Blood Brothers (Harvest Rain Theatre Company)
QPAC, Cremorne Theatre
August 1 – 17
“Blood Brothers” is an epic musical that tells the tragic story of Mrs Johnstone and her two sons Mickey and Edward, who are separated at birth and accidentally (and unknowingly) reunited years later. As their lives continue to interlace, the disparity between their working class and privileged existences creates a very human story. Willy Russell’s script offers humour and despair. However, the foremost appeal of the Harvest Rain production currently showing at QPAC, is the quality of its casting; every performance is engaging.
The narrative of “Blood Brothers” is ambitious, with the show spanning almost three decades. As such, characters sometimes age five years from scene to scene. At first, the inclusion of narrator appears cumbersome; however, as the story crescendos to its tragic conclusion, the necessity of the device becomes clear. Amanda Muggleton gives an emotional performance as the poverty stricken, desperate mother, Mrs Johnstone. However, it is the performances of ‘blood brothers’ Zack Anthony Curran and Shaun Kohlman that are most notable. From their comical portrayal of 7-year-olds to the intensity of their depiction of the inner turmoil of their lives as young men, these actors are impressive.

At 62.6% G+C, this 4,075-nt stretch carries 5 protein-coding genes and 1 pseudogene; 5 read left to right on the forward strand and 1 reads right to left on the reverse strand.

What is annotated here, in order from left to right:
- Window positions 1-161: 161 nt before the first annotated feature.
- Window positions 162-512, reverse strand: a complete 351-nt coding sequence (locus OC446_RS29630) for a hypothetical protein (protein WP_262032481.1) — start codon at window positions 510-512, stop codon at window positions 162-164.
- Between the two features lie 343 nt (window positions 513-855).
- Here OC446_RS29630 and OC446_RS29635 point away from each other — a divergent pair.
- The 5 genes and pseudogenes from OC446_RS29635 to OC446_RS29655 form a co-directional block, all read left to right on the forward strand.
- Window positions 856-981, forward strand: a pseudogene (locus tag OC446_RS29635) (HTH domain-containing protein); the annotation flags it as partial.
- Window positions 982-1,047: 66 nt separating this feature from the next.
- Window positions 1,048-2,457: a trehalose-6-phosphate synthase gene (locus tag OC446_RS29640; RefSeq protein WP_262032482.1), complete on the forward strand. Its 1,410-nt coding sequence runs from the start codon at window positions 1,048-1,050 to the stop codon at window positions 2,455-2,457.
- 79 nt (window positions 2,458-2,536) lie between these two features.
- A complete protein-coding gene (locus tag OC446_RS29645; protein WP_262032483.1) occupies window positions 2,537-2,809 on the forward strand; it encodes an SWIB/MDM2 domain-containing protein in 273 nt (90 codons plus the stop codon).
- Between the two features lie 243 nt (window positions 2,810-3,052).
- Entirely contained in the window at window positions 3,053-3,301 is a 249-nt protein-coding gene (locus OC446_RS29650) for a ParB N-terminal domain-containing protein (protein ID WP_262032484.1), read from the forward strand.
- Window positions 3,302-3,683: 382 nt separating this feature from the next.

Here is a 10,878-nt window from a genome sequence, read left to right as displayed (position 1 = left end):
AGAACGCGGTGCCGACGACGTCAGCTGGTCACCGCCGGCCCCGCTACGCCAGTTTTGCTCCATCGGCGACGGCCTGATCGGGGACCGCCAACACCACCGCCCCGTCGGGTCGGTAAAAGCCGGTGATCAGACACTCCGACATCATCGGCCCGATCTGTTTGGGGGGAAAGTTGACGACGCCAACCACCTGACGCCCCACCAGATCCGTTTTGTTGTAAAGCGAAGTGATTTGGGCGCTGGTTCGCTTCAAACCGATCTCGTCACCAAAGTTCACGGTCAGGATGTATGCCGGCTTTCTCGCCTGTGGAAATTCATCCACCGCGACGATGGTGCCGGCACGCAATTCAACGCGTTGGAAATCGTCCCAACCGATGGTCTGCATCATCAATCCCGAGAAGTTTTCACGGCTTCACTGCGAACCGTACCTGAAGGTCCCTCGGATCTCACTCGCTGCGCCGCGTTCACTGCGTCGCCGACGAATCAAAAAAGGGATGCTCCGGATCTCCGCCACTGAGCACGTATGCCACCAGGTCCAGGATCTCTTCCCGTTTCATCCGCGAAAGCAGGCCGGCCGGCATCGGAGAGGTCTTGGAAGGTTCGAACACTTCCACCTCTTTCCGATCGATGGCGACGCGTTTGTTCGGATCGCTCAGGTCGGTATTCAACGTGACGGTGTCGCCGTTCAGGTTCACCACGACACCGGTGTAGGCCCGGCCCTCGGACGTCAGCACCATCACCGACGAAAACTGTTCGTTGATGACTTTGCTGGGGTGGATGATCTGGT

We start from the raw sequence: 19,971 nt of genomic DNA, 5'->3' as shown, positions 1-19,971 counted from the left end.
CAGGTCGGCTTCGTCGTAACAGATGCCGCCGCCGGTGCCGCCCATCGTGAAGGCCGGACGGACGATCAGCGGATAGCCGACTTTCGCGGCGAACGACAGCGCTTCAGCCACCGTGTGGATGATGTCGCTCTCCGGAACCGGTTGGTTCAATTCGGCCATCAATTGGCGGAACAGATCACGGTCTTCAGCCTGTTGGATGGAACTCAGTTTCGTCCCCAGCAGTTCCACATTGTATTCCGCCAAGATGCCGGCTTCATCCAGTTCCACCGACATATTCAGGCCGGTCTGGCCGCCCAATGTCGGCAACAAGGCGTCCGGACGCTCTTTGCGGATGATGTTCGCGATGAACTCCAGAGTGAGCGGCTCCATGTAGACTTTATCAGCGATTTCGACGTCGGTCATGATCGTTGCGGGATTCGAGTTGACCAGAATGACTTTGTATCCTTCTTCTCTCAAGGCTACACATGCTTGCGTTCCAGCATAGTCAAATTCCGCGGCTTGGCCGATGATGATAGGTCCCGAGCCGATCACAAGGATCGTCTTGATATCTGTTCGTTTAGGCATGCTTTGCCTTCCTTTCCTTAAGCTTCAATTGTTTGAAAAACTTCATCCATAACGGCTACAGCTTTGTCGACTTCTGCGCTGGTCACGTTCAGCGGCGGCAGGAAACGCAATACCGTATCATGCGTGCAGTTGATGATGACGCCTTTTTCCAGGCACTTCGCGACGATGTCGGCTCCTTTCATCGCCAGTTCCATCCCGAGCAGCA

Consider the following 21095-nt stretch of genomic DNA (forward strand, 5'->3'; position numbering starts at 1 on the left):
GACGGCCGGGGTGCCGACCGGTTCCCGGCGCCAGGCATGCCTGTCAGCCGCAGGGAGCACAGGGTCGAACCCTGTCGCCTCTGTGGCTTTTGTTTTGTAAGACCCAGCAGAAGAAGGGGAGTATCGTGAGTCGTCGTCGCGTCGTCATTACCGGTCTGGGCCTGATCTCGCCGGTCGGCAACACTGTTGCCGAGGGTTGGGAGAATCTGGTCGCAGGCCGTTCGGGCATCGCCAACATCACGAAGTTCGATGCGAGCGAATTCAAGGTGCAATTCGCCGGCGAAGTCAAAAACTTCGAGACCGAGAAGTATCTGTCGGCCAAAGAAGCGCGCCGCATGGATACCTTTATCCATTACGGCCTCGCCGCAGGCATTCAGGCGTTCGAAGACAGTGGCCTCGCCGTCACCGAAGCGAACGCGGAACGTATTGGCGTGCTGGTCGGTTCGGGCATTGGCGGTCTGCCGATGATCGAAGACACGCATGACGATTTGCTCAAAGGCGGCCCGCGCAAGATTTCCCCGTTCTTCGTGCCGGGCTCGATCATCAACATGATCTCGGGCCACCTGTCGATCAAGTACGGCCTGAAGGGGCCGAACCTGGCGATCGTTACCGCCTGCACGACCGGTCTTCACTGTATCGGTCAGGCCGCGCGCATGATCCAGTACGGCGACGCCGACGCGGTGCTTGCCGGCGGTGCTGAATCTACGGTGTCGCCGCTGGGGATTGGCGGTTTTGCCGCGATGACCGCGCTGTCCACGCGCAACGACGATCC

Performances aside, this is a musical. Though the familiarity of the old guard of Rogers and Hammerstein et al can be comforting, what makes for a truly memorable musical experience is to have previously unknown songs resonating for days afterwards. Such is the case with the show’s haunting, heartfelt concluding number “Tell Me It’s Not True”. This was similarly so, subsequent to seeing Oscar Theatre Company’s “Next to Normal” earlier this year. It is difficult to contemplate the appeal of a musical about a family grappling with the effects of mental illness, however, its catchy lyrics and rousing rock score are persistent, especially “I’m Alive”. Indeed, both “Blood Brothers” and “Next to Normal” are proof that there really is no ‘one-size-fits-all’ approach to musical theatre, which surely has to be a good thing.